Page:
Einer der Hinweisgeber (“Whistleblower”) der “Luxemburg Leaks“, Antoine Deltour, geht in Berufung. Vor drei Wochen hatte ein Luxemburger Gericht in zweiter Instanz zwar Deltours Strafe aus der ersten Instanz reduziert, ihn aber immer noch zu einem halben Jahr Gefängnis auf Bewährung und 1.500 Euro Geldstrafe verurteilt – obwohl es ihn als Hinweisgeber anerkannte. Deltour geht nun zu Recht in Berufung, und begründet es wie folgt in einer Pressemitteilung:
“The judgment of the Luxembourg Court of Appeal from March 15 provided a detailed examination of European Court of Human Rights (ECHR)’s jurisprudence. This has led to my acquittal for disclosing professional secrecy and the recognition of my whistleblower status. This is a first victory and even an unprecedented decision from a national judge in the Council of Europe countries. Paradoxically, this also led to the confirmation of my criminal conviction.
First, the legal argument used is highly questionable. Indeed, I am convicted because, allegedly, I could not demonstrate that, when I took the documents, I intended to blow the whistle. However, this is by no means a criterion of the well-established ECHR jurisprudence.
Second, I cannot accept that the Luxembourg Court of Appeal distorts the facts to challenge my whistleblower intention: it takes the form of some statements being misrepresented, some concrete evidence not being taken into account and even turning what I said during the hearings to its exact opposite! How to explain that, after 13 hearings, many factual elements are still misinterpreted?
Third, this conviction not only contradicts the ECHR jurisprudence but it also leads, paradoxically, to a reduction of whistleblowers’ protection: it requires them, when removing documents with general interest information, to necessarily have in mind a deliberate, premeditated strategy. Otherwise they would not be protected… This prevents citizens from blowing the whistle only after a reflection or even a hesitation, as in my case, concerning the means to blow the whistle.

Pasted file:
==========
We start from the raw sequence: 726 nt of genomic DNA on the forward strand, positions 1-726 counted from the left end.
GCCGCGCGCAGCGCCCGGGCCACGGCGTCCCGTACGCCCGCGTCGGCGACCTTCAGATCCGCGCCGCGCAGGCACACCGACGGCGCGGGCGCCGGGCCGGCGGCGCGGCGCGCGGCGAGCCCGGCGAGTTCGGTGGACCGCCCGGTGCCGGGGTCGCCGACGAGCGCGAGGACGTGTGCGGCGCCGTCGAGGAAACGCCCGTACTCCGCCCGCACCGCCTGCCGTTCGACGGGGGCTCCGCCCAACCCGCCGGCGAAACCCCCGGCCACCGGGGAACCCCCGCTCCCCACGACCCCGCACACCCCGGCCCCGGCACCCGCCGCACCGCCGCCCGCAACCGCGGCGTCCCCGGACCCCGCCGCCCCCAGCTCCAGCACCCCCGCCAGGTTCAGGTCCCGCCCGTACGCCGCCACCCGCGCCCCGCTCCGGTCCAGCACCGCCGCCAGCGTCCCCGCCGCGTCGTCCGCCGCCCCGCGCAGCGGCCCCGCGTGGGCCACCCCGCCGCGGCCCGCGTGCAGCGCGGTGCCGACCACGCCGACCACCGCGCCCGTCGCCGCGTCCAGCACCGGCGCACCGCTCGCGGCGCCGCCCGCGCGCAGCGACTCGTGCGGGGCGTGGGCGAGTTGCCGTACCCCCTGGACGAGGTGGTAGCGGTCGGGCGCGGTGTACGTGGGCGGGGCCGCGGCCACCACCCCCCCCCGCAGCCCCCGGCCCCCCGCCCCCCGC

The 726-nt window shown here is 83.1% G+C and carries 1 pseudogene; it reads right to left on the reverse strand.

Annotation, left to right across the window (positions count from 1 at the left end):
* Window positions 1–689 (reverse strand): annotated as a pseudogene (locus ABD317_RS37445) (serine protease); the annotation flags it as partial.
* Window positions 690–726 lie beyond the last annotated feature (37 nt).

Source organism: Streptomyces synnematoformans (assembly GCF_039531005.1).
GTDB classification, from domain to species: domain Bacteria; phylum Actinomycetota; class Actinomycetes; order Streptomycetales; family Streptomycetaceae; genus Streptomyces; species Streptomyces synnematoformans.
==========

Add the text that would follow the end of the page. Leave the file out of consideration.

I therefore consider that this judicial decision does not correspond to the features of a fair decision; I would not be consistent if I would not go for appeal, as permitted by the law. I consider that European law is fully on my side.
Moreover, despite the length of the procedure that is underway and the uncertainty on its outcome, a victory could reinforce the still young and fragile whistleblower status. So I decided, surrounded by many supporters and citizens, that this judicial struggle deserves to be conducted.”
Wer Deltour unterstützen will, kann dies hier (mit Unterschrift und/oder Geld) tun.